Reviewed by Colin Jacobson (November 13, 2007)
Back before Comedy Central started to release full season sets of South Park, they put out two holiday-themed compilation DVDs: 2000’s Christmas in South Park and 2001’s Winter Wonderland. Since it’s been six years since that last one – and since the full season sets are up to date and they need more product – I guess the time seemed ripe for a new one. That’s why we now have Christmas Time in South Park, a complete package of all seven of the series’ Yuletide episodes.
I’ll look at these in the order originally broadcast. As usual, the synopses come from the DVD packaging – the prior DVDs, that is, because I see no reason to use the new disc’s shorter recaps.
Mr. Hankey, the Christmas Poo (aired December 17, 1997): “I believe in Mr. Hankey! While South Park Elementary is attempting to stage a non-denominational holiday play that won’t offend (or entertain) anyone, Kyle has checked himself into the South Park mental house. It’s just Christmastime in South Park. In this landmark episode, an unlikely hero saves the day.”
“Poo” introduces two semi-major Park characters. We get the titular piece of crap as well as the school’s counselor, Mr. Mackey. The show tosses some good jabs at attempts to secularize Christmas, and Mr. Hankey provides one of the most oddly endearing characters in a while. In addition, it’s hard to beat Cartman’s song about Kyle’s mother. “Poo” provides a solid episode.
Merry Christmas Charlie Manson (first aired December 9, 1998): “When Stan’s parents say no to a road trip to Cartman’s grandma’s house, Stan sneaks out to join Kyle, Kenny and Cartman anyway. Dinner with Cartman’s family takes a bizarre twist when their Uncle Howard shows up after breaking out of prison. He brings his cellmate, Charlie Manson, and the holiday results in a police standoff.”
I figured that "Manson" would mistake offensiveness for irreverence and humor, but I was completely wrong. This show is one of the season’s best and offers a hilarious visit to Cartman's grandmother's house. If nothing else, the scenes with Cartman's relatives - especially baby cousin Elvin - are terrific and the show manages to avoid any gratuitously crude elements. It should seem lame, but it instead comes across as very amusing.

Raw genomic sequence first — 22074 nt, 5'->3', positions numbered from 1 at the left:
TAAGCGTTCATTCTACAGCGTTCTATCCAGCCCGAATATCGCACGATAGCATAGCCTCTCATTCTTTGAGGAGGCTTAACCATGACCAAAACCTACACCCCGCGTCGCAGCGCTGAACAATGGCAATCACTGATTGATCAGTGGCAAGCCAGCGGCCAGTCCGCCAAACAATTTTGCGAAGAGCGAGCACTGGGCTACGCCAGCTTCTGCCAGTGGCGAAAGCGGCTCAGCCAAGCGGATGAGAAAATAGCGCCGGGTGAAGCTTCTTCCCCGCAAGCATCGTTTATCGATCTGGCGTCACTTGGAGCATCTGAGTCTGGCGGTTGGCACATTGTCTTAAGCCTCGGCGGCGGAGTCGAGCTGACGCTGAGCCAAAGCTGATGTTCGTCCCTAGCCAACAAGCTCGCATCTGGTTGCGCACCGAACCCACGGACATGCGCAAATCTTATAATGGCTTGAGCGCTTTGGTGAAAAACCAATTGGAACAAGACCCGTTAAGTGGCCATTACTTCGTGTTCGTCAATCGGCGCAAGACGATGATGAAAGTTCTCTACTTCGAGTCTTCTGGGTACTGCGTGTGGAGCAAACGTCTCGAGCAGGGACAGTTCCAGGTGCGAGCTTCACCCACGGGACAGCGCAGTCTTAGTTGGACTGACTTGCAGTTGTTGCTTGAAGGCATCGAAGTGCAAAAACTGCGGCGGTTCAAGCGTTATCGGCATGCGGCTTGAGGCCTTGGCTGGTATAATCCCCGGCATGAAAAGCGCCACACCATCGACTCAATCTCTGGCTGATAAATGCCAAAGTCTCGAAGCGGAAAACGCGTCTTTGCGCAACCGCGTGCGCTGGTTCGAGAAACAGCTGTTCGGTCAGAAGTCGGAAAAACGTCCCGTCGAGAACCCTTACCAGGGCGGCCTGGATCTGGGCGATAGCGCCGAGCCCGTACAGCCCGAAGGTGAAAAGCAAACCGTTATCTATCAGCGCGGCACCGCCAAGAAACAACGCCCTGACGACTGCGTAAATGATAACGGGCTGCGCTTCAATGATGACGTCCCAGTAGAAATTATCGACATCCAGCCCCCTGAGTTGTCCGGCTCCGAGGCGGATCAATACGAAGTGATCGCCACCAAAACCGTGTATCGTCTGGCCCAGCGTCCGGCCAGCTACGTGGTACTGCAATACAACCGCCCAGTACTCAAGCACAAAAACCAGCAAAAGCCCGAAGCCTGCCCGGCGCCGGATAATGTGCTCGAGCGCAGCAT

Mr. Hankey’s Christmas Classics (first aired 12/1/99): “Hosted by Mr. Hankey himself, holiday songs are performed in unique South Park style. Highlights include Cartman’s rendition of ‘O Holy Night’, Satan’s own version of ‘Christmastime in Hell’, and a festive duet with Jesus and Santa performing all-time favorites.”
This show didn't attempt a plot and instead cobbled together a bunch of holiday songs. Although it has a few good moments, I thought this episode was generally weak. Mr. Hankey was always a questionable character anyway - after all, he is a singing and dancing piece of poop - and this show included too many unnecessarily offensive elements. I mean, is there any point to depicting JFK and son, Princess Diana, and Gene Siskel as residents of hell? None I can discern, other than to upset some folks.
A Very Crappy Christmas (aired December 20, 2000) finds the burg of South Park without the spirit of the holiday. Mr. Hankey doesn’t make his annual appearance, which sends Kyle and the other kids into the sewer to find him. There they discover Mr. Hankey with his drunkard wife and three kids, and they get him to increase his efforts to renew interest in the occasion. Along with the South Park kids, they plan to do so via a special animated film called “The Spirit Of Christmas”. The boys will create it while Mr. Hankey and clan will revitalize the town’s drive-in movie theater for a special showing.